The California Strategies public affairs firm and three of its partners will pay a combined $40,500 fine for breaking the state’s political ethics laws under a settlement the Fair Political Practices Commission approved Thursday.
The commission voted 4-0 to approve the agreement made public last week that requires Jason Kinney, Rusty Areias and Winston Hickox to pay the fine, register as lobbyists and disclose their clients. In the agreement, the three well-connected Democrats admit they lobbied the Legislature and the Air Resources Board without disclosing themselves as lobbyists and filing disclosure documents, as state law requires.
“This is the first time that the commission has ever dealt with an issue like this, of shadow lobbying,” said FPPC Chairwoman Ann Ravel.
“It’s something that is very significant, and is part of our emphasis now on looking at more significant matters that impact the public trust. This is exactly that kind of a case.”
The commission voted to approve the settlement over objections from environmental activists who said it doesn’t go far enough in requiring California Strategies to disclose all its clients.
“We are particularly concerned that the failure by Mr. Hickox and California Strategies to disclose apparent lobbying on behalf of the Boeing company is not addressed in the decision,” said Daniel Palay of Consumer Watchdog.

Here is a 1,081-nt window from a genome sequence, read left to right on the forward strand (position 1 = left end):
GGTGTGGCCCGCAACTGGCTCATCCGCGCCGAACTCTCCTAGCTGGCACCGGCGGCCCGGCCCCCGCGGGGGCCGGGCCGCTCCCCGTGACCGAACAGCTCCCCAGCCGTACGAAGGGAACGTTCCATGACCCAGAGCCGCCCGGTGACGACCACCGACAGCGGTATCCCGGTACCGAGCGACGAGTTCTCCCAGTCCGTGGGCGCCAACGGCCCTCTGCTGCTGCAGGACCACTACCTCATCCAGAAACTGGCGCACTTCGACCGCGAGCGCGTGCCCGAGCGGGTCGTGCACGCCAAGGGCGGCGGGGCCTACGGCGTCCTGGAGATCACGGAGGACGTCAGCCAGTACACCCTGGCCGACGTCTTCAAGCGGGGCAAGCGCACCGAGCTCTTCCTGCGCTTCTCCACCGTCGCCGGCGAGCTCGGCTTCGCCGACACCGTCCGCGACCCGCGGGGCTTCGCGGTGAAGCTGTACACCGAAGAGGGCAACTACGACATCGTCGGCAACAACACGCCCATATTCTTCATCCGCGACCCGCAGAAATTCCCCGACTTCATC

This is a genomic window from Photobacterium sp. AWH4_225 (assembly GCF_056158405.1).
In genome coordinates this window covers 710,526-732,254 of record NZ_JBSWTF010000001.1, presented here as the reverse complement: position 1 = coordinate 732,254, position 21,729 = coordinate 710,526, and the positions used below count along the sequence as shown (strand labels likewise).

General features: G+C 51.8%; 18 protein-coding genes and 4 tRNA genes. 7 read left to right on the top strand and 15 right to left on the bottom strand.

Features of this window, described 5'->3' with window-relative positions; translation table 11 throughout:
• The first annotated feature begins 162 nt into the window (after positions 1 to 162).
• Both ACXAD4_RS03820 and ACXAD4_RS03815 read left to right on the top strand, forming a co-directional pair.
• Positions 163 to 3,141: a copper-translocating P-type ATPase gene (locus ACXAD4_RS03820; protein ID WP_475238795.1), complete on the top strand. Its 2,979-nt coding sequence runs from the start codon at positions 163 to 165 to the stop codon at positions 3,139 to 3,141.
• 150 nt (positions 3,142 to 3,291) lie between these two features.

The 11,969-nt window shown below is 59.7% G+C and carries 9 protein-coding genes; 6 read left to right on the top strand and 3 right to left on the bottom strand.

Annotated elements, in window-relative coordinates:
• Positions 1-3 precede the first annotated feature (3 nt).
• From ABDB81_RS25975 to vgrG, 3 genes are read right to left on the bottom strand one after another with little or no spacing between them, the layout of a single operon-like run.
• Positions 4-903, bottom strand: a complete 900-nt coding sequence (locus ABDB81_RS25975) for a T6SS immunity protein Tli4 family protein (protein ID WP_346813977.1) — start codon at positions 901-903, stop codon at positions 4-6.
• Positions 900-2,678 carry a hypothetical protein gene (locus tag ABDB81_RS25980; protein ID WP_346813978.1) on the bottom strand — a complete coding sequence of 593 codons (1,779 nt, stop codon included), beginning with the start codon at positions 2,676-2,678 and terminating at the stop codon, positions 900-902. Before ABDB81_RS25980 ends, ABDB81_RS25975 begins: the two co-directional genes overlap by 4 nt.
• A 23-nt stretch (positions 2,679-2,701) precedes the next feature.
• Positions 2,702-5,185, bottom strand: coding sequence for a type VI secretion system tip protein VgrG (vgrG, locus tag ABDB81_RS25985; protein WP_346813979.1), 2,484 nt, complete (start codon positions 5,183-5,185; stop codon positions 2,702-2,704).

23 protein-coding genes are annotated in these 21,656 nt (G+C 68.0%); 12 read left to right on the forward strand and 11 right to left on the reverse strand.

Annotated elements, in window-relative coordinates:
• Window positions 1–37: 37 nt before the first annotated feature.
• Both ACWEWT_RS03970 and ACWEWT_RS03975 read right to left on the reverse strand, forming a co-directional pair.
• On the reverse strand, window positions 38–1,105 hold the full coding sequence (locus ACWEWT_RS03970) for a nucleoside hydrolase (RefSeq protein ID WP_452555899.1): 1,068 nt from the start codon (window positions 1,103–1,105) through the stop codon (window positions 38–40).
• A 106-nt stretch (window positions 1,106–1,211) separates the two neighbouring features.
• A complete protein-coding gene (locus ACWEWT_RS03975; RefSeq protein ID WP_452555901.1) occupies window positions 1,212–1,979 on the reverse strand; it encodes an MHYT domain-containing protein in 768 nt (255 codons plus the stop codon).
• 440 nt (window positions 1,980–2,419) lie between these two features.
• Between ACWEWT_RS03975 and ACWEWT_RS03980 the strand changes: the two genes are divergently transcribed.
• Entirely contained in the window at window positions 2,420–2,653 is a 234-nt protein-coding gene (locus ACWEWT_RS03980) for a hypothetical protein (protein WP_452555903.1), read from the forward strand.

He alleged that Hickox, a former secretary of the state Environmental Protection Agency, used his influence at the agency to help Boeing get out of cleaning up a toxic site near Los Angeles called Santa Susana.
California Strategies declined to respond to the allegation or answer The Sacramento Bee’s question about whether the firm represents Boeing.
Boeing is not listed as a California Strategies lobbying client but the aviation company could hire the firm without publicly disclosing it for consulting work that does not meet the legal definition of lobbying.
Lobbying is defined by California’s Political Reform Act, which says lobbyists must register with the secretary of state if they spend more than a third of their time or are paid at least $2,000 a month to influence state government decisions on behalf of a client. Once registered, lobbyists must disclose who’s paying them to lobby – and how much.
Gary Winuk, the FPPC’s chief of enforcement, said he had reviewed California Strategies’ work for Boeing as part of his review of the firm.
“In our estimation, from what we were able to determine, there was not lobbying happening on that specific issue,” Winuk said.
The FPPC’s settlement with California Strategies requires Kinney to register as a lobbyist for real estate developer Focil-MB, which is managed by the Mission Bay Development Group in San Francisco; Areias to register as a lobbyist for Kaiser Ventures, a mining company trying to sell its land at Eagle Mountain in Riverside County; and Hickox to register as a lobbyist for investment company CE2 Carbon Capital.
Call Laurel Rosenhall, Bee Capitol Bureau, (916) 321-1083. Follow her on Twitter @LaurelRosenhall.